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He is a gastroenterologist and researcher, who heads the department of medicine at the university’s Dunedin School of Medicine.
Prof Schultz was commenting on a hard-hitting and comprehensive study on "Reducing the Growing Burden of Inflammatory Bowel Disease in New Zealand", which was released at a function in Wellington this week.
The "fantastic" study was organised by the Crohn’s & Colitis New Zealand Charitable Trust (CCNZ).
The study showed New Zealand had one of the highest rates of Inflammatory Bowel Disease (IBD) in the world and it was growing at an alarming rate.
• Crohn’s disease and ulcerative colitis (known collectively as IBD) are serious, debilitating, lifelong autoimmune diseases.
• Onset is typically early adulthood, about 20% of those affected are children.
• IBD is unpredictable in disease course and severity, symptoms including intense abdominal pain, diarrhoea, rectal bleeding and fatigue.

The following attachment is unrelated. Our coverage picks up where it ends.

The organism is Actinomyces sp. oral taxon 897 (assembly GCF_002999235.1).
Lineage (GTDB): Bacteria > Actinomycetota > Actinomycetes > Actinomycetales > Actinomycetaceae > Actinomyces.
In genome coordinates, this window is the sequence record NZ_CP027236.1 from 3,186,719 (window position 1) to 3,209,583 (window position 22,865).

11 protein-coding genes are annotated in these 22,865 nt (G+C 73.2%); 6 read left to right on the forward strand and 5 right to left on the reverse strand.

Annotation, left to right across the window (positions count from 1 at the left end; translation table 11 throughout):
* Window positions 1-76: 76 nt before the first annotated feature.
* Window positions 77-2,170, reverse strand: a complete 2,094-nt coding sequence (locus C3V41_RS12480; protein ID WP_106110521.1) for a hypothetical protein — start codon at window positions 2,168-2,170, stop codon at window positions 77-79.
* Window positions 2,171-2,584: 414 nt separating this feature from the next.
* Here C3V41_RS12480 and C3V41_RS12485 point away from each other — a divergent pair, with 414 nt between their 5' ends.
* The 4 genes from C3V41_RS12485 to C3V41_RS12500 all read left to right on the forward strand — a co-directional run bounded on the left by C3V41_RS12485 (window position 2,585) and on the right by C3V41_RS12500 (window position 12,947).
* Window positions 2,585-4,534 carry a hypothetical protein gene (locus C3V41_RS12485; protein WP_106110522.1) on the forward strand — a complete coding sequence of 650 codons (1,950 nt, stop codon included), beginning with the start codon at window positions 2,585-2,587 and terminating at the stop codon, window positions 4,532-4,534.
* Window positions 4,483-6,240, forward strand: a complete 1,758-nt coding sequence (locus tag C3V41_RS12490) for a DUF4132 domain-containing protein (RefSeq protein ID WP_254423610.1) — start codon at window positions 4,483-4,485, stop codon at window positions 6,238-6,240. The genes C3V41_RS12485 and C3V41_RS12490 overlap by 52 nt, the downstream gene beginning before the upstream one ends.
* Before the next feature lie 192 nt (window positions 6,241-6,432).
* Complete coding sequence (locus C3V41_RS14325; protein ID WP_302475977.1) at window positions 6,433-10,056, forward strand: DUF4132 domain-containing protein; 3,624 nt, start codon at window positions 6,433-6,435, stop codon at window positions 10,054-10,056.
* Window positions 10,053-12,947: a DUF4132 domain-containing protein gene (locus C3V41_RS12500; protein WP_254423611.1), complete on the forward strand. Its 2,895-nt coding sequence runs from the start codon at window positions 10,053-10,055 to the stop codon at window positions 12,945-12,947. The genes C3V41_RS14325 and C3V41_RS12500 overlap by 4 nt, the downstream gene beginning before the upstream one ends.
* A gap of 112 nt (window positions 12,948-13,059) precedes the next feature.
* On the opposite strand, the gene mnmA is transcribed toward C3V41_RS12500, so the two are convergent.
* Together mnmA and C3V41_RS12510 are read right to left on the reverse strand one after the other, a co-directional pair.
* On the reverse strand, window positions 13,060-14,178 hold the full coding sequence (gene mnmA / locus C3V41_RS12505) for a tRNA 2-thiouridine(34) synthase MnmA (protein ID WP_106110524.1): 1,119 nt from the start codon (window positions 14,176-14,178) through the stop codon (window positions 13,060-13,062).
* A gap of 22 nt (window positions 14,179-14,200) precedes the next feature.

• IBD is treatable, but currently has no cure; an estimated 20,792 New Zealanders are affected, and it costs the country about $245million a year.
Prof Schultz said Dunedin and Otago already had about 900 patients with IBD, the condition was becoming more prevalent, and more overall resources were needed at a national level.
Patients were disadvantaged in some parts of the country where there was no gastronenterologist, or specialists were available only part time.
He agreed with the study that IBD was "a disease of growing national importance" and a "significant change of thinking" was needed on how it was prioritised and treated.
The study and its foreword focused on challenges posed by this "difficult, invisible condition", and said there was a "patchy" standard of care in different parts of the country and "inequitable" access to health care.